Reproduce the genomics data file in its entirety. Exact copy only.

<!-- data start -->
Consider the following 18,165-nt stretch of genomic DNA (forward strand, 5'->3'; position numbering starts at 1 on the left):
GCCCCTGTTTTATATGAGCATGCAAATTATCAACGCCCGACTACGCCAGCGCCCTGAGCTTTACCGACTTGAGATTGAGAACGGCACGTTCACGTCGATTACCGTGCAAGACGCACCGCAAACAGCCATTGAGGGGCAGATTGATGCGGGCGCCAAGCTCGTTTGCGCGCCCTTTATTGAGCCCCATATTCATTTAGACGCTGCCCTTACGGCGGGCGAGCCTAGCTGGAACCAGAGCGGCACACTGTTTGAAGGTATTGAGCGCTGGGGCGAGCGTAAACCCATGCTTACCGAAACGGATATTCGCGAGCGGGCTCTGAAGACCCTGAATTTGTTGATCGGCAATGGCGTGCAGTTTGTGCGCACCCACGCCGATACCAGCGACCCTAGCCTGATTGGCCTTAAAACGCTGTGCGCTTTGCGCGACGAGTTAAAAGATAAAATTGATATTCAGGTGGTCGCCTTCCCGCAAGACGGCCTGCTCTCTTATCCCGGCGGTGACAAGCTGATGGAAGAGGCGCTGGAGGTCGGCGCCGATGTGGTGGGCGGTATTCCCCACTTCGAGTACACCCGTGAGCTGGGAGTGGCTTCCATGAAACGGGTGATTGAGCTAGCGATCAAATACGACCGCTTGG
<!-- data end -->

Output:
Consider the following 18,165-nt stretch of genomic DNA (forward strand, 5'->3'; position numbering starts at 1 on the left):
GCCCCTGTTTTATATGAGCATGCAAATTATCAACGCCCGACTACGCCAGCGCCCTGAGCTTTACCGACTTGAGATTGAGAACGGCACGTTCACGTCGATTACCGTGCAAGACGCACCGCAAACAGCCATTGAGGGGCAGATTGATGCGGGCGCCAAGCTCGTTTGCGCGCCCTTTATTGAGCCCCATATTCATTTAGACGCTGCCCTTACGGCGGGCGAGCCTAGCTGGAACCAGAGCGGCACACTGTTTGAAGGTATTGAGCGCTGGGGCGAGCGTAAACCCATGCTTACCGAAACGGATATTCGCGAGCGGGCTCTGAAGACCCTGAATTTGTTGATCGGCAATGGCGTGCAGTTTGTGCGCACCCACGCCGATACCAGCGACCCTAGCCTGATTGGCCTTAAAACGCTGTGCGCTTTGCGCGACGAGTTAAAAGATAAAATTGATATTCAGGTGGTCGCCTTCCCGCAAGACGGCCTGCTCTCTTATCCCGGCGGTGACAAGCTGATGGAAGAGGCGCTGGAGGTCGGCGCCGATGTGGTGGGCGGTATTCCCCACTTCGAGTACACCCGTGAGCTGGGAGTGGCTTCCATGAAACGGGTGATTGAGCTAGCGATCAAATACGACCGCTTGG